The ALS Association

ALS Ice Bucket Challenge Progress

Charting Your Respiratory Care Plan

As each individual’s experience with ALS can vary greatly, so too will your decisions regarding respiratory care. Know your multidisciplinary care team or health care provider is prepared to help guide you through the process. These health care professionals can provide recommendations to enhance quality of life as the disease progresses.

If you feel you’re ready to begin shaping your respiratory care plan, these six tips will provide an overview of the steps to take and questions to discuss with your family and health care providers.

1. Know Your ALS Respiratory Basics

ALS will eventually weaken the respiratory muscles, making breathing a more labored process. It’s not uncommon for people with ALS to experience shortness of breath, which can lead to fatigue and anxiety. Headaches, light-headedness, poor sleep and bad dreams are also signs that often present with deteriorating lung function.

“As the disease progresses and the muscles in your arms and legs become weaker, your diaphragm muscle also becomes weaker, and so you’re unable to take as deep a breath as you might previously have been able to take,” explained Cynthia Knoche, RRT, Director, Chapter Care Services for The ALS Association.

This muscle weakness leads to hypoventilation, a state in which the lungs fail to adequately expand. Often the airways at the base of the lungs become plugged with secretions making breathing increasingly difficult.

2. Learn How to Make Lighter Work of Breathing

There are a host of exercises and supportive equipment that help relieve the burden of hypoventilation. For example, techniques such as “breath stacking” taught by a physical or respiratory therapist can help you take a deeper breath and produce a stronger cough.

For some with ALS, lying flat in bed brings discomfort and makes breathing more difficult. Knoche suggests keeping the head elevated whenever possible. Even the size and fit of your power wheelchair can make a significant difference. Consider having your ALS multidisciplinary care team or health care provider check to see if your wheelchair is providing proper support to both your torso and upper limbs.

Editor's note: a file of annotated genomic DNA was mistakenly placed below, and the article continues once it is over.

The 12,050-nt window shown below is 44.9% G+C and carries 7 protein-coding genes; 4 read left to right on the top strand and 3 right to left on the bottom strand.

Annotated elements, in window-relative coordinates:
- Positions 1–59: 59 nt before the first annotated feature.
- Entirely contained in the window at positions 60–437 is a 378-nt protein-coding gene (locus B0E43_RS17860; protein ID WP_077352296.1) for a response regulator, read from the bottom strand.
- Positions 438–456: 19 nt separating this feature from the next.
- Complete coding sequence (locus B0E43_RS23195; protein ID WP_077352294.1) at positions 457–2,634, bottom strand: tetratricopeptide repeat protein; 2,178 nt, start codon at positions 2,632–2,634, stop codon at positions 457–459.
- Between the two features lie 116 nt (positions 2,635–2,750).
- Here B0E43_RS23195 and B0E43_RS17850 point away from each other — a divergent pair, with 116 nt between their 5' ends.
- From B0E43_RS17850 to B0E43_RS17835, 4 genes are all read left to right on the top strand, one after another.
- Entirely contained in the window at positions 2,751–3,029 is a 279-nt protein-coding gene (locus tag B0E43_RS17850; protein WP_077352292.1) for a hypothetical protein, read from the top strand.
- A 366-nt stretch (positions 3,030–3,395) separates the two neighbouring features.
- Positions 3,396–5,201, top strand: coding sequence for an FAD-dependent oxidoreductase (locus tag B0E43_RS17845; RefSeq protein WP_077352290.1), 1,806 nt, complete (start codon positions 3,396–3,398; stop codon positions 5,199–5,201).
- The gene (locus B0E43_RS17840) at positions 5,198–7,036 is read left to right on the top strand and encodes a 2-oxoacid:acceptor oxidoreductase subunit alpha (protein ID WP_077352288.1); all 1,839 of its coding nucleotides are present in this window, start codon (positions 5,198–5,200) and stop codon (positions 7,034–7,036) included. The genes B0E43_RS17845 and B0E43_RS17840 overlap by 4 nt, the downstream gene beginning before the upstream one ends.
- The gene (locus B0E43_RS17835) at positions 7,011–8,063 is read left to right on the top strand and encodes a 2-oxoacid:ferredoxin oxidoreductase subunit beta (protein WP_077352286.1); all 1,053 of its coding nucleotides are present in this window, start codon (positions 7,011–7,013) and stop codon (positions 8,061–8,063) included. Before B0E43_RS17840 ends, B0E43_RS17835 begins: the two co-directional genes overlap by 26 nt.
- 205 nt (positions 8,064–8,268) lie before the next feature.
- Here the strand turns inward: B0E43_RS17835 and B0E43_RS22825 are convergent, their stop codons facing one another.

“Many people choose to utilize the benefits of part-time respiratory support devices,” said Knoche. “For example, bi-level or respiratory assist devices provide increased ventilation typically during the nighttime hours and decrease the work of breathing.” A cough assist machine is also a commonly used apparatus that can help clear the airways and provide relief and should be discussed with your multidisciplinary care team or health care provider.

3. Take Proper Precautions

As lung function begins to decline, preventing the transmission of cold and flu germs is essential. Good hygiene is often the best defense and simplest order of business. Frequent hand washing by caregivers combined with a strict daily oral hygiene routine help prevent the spread of illness that can be devastating to a person with ALS.

Knoche explained, “People cough and clear their throat numerous times during the day without even thinking about it, but when your respiratory system is affected by ALS, we’re not able to take as deep a breath. And we’re not able to cough as effectively as we had previously, so anything that would increase secretions is a problem. That’s why it’s important to touch base with the ALS multidisciplinary team or health care provider about flu or pneumonia shots.”

4. Decide if Invasive Ventilation is Right for You

Eventually the need for additional, round-the-clock respiratory support may be required. Knoche said, “Once someone requires 24-hour respiratory support, a tracheostomy is generally recommended.”

Knoche goes on to explain, “The tracheotomy is a surgical procedure that provides for an opening directly into the windpipe where a tracheostomy tube is placed. Ventilator tubing is then connected to the tracheostomy tube providing 24-hour ventilation support.”